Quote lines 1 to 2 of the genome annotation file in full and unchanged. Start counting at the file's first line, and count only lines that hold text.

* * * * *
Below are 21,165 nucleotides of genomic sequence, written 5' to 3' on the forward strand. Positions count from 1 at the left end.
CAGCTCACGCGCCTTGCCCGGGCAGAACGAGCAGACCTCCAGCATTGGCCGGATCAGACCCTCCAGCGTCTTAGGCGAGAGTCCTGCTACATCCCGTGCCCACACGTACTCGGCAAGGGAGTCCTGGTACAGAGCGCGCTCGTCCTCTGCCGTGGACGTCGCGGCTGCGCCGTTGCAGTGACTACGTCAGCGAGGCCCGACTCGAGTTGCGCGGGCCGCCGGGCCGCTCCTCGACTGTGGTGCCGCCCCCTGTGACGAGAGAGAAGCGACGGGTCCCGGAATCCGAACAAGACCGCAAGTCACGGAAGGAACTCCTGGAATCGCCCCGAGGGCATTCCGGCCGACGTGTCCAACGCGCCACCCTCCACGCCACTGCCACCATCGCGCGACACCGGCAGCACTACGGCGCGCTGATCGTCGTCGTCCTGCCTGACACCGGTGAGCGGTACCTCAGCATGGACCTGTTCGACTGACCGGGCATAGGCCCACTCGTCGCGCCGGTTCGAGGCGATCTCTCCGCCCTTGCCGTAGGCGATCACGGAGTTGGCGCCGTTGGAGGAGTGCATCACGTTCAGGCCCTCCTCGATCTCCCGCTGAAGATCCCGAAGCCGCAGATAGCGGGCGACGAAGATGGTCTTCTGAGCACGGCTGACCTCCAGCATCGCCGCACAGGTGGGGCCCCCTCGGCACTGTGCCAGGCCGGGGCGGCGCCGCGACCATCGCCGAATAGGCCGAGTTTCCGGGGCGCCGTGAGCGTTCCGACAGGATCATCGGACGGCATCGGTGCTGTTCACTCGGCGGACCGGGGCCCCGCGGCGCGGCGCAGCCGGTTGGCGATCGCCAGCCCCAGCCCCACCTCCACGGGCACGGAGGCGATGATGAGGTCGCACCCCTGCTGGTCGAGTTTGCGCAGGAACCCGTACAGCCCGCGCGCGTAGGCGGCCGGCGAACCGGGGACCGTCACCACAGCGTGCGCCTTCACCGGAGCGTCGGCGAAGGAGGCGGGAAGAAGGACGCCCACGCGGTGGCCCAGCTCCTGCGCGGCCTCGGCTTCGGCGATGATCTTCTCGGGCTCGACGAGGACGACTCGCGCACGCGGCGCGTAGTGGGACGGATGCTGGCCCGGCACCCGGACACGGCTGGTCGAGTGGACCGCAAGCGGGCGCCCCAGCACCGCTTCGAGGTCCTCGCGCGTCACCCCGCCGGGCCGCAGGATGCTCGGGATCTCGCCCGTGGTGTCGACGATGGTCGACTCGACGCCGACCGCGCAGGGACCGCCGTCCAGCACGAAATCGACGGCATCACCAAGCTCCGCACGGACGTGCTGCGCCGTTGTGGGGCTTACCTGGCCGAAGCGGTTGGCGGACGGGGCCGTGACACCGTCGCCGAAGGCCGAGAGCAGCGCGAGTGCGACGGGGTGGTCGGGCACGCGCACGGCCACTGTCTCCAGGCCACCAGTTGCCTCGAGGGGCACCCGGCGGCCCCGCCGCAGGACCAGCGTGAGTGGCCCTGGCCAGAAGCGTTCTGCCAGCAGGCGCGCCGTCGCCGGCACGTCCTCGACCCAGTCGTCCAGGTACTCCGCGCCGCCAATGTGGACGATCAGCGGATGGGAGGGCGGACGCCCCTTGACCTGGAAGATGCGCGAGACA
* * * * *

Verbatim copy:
Below are 21,165 nucleotides of genomic sequence, written 5' to 3' on the forward strand. Positions count from 1 at the left end.
CAGCTCACGCGCCTTGCCCGGGCAGAACGAGCAGACCTCCAGCATTGGCCGGATCAGACCCTCCAGCGTCTTAGGCGAGAGTCCTGCTACATCCCGTGCCCACACGTACTCGGCAAGGGAGTCCTGGTACAGAGCGCGCTCGTCCTCTGCCGTGGACGTCGCGGCTGCGCCGTTGCAGTGACTACGTCAGCGAGGCCCGACTCGAGTTGCGCGGGCCGCCGGGCCGCTCCTCGACTGTGGTGCCGCCCCCTGTGACGAGAGAGAAGCGACGGGTCCCGGAATCCGAACAAGACCGCAAGTCACGGAAGGAACTCCTGGAATCGCCCCGAGGGCATTCCGGCCGACGTGTCCAACGCGCCACCCTCCACGCCACTGCCACCATCGCGCGACACCGGCAGCACTACGGCGCGCTGATCGTCGTCGTCCTGCCTGACACCGGTGAGCGGTACCTCAGCATGGACCTGTTCGACTGACCGGGCATAGGCCCACTCGTCGCGCCGGTTCGAGGCGATCTCTCCGCCCTTGCCGTAGGCGATCACGGAGTTGGCGCCGTTGGAGGAGTGCATCACGTTCAGGCCCTCCTCGATCTCCCGCTGAAGATCCCGAAGCCGCAGATAGCGGGCGACGAAGATGGTCTTCTGAGCACGGCTGACCTCCAGCATCGCCGCACAGGTGGGGCCCCCTCGGCACTGTGCCAGGCCGGGGCGGCGCCGCGACCATCGCCGAATAGGCCGAGTTTCCGGGGCGCCGTGAGCGTTCCGACAGGATCATCGGACGGCATCGGTGCTGTTCACTCGGCGGACCGGGGCCCCGCGGCGCGGCGCAGCCGGTTGGCGATCGCCAGCCCCAGCCCCACCTCCACGGGCACGGAGGCGATGATGAGGTCGCACCCCTGCTGGTCGAGTTTGCGCAGGAACCCGTACAGCCCGCGCGCGTAGGCGGCCGGCGAACCGGGGACCGTCACCACAGCGTGCGCCTTCACCGGAGCGTCGGCGAAGGAGGCGGGAAGAAGGACGCCCACGCGGTGGCCCAGCTCCTGCGCGGCCTCGGCTTCGGCGATGATCTTCTCGGGCTCGACGAGGACGACTCGCGCACGCGGCGCGTAGTGGGACGGATGCTGGCCCGGCACCCGGACACGGCTGGTCGAGTGGACCGCAAGCGGGCGCCCCAGCACCGCTTCGAGGTCCTCGCGCGTCACCCCGCCGGGCCGCAGGATGCTCGGGATCTCGCCCGTGGTGTCGACGATGGTCGACTCGACGCCGACCGCGCAGGGACCGCCGTCCAGCACGAAATCGACGGCATCACCAAGCTCCGCACGGACGTGCTGCGCCGTTGTGGGGCTTACCTGGCCGAAGCGGTTGGCGGACGGGGCCGTGACACCGTCGCCGAAGGCCGAGAGCAGCGCGAGTGCGACGGGGTGGTCGGGCACGCGCACGGCCACTGTCTCCAGGCCACCAGTTGCCTCGAGGGGCACCCGGCGGCCCCGCCGCAGGACCAGCGTGAGTGGCCCTGGCCAGAAGCGTTCTGCCAGCAGGCGCGCCGTCGCCGGCACGTCCTCGACCCAGTCGTCCAGGTACTCCGCGCCGCCAATGTGGACGATCAGCGGATGGGAGGGCGGACGCCCCTTGACCTGGAAGATGCGCGAGACA